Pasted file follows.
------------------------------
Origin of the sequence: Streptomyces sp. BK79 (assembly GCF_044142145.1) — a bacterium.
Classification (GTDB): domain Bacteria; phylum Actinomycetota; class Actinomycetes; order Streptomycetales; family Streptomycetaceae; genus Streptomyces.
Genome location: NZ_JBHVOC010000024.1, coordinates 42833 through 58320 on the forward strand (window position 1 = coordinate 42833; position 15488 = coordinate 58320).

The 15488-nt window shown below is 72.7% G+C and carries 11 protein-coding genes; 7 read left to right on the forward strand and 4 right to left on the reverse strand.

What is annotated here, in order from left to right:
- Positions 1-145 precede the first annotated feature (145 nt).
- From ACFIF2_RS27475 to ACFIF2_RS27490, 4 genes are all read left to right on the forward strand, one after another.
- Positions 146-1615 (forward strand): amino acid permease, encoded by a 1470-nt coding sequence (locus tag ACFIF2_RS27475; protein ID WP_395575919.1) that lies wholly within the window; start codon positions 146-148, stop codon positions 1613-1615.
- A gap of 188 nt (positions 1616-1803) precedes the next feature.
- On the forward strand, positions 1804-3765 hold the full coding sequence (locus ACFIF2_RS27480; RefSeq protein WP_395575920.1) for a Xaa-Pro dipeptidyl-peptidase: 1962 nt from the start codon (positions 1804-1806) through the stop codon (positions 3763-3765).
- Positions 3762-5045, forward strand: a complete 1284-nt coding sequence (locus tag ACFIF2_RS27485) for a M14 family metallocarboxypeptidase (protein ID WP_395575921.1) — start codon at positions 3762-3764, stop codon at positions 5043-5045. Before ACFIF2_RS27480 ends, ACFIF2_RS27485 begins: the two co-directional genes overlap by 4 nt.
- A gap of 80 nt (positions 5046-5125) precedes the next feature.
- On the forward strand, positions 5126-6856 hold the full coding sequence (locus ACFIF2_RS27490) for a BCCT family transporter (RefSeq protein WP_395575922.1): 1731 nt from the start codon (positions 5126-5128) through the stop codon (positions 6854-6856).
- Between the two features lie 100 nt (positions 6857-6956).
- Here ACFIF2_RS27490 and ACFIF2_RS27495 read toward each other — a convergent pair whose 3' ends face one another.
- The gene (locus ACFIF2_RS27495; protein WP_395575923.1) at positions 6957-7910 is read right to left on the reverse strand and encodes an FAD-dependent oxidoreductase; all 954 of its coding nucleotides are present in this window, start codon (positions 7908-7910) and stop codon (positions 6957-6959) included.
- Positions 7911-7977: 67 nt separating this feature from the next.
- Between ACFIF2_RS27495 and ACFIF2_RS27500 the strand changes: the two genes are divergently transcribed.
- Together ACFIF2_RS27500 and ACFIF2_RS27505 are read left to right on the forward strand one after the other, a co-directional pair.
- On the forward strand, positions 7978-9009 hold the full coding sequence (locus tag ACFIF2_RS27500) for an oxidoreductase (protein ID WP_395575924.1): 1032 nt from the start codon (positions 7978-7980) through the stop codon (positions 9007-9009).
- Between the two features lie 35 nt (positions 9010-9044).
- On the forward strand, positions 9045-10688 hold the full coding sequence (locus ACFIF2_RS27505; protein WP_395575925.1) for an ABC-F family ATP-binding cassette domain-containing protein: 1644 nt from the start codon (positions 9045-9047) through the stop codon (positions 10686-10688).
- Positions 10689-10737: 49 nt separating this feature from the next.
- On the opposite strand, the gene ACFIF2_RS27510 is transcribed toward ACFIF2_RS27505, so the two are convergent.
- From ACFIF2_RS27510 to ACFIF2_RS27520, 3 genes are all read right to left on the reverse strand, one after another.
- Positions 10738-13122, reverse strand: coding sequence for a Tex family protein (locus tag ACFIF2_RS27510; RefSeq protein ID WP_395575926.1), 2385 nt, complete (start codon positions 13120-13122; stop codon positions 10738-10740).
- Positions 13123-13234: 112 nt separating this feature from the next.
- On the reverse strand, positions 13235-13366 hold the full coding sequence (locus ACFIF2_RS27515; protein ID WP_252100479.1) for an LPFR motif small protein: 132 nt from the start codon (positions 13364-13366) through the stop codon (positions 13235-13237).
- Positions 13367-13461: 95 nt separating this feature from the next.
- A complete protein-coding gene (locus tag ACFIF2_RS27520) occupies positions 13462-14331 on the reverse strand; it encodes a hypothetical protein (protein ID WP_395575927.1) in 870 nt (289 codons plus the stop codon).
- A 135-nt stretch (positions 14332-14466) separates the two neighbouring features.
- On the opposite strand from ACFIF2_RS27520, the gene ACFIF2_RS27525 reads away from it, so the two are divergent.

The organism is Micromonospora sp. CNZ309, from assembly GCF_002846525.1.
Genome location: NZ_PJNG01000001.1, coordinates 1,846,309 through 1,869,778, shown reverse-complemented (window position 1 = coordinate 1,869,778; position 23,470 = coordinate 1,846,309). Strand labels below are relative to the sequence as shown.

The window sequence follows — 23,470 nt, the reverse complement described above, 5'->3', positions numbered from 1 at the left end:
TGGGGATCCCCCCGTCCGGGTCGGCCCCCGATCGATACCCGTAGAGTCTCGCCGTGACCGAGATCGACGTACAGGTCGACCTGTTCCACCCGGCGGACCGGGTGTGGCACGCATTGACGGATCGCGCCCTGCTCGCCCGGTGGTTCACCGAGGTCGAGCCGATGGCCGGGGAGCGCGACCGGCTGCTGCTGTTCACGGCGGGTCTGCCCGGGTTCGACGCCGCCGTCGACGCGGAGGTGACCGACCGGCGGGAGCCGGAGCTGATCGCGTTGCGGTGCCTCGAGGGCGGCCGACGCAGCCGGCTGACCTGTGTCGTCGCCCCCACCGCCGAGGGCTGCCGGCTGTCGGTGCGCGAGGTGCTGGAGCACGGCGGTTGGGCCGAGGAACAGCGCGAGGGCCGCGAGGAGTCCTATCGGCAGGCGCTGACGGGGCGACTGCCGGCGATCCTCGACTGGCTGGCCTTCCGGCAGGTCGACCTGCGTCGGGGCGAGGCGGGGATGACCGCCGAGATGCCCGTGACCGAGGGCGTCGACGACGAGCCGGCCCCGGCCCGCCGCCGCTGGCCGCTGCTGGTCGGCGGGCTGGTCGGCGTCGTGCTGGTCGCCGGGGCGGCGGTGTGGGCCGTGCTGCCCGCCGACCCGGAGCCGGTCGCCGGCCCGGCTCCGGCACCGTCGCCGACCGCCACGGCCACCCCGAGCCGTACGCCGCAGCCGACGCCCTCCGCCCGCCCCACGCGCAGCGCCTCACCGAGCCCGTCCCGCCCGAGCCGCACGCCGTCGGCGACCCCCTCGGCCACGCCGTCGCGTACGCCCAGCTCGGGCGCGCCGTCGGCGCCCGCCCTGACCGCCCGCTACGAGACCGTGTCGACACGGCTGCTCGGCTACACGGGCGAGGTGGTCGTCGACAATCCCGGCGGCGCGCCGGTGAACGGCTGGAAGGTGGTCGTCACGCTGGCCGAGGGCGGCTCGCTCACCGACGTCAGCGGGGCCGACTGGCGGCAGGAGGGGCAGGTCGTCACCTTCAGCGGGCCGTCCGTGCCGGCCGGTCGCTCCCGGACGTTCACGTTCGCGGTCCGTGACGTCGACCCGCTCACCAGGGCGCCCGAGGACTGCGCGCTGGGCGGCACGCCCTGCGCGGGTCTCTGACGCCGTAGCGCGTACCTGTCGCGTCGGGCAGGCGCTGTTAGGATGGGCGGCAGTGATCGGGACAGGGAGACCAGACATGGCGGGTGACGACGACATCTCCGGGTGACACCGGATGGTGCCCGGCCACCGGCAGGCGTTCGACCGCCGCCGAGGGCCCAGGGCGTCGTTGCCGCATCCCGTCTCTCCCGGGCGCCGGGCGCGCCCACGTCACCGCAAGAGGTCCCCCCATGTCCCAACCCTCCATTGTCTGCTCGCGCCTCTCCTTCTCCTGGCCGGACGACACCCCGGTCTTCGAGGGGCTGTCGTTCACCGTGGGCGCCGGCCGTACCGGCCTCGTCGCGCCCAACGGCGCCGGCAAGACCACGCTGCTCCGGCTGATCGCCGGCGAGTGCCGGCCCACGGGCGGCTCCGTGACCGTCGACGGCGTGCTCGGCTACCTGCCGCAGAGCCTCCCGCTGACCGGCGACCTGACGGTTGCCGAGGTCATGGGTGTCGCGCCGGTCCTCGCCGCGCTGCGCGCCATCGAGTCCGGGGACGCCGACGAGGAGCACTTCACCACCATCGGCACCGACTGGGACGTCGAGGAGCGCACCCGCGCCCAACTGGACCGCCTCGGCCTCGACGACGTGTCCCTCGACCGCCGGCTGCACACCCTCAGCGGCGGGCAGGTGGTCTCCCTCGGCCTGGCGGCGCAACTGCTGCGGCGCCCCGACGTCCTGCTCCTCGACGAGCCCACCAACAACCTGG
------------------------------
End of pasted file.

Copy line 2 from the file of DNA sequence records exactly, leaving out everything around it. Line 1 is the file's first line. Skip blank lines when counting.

Classification (GTDB): domain Bacteria; phylum Actinomycetota; class Actinomycetes; order Streptomycetales; family Streptomycetaceae; genus Streptomyces.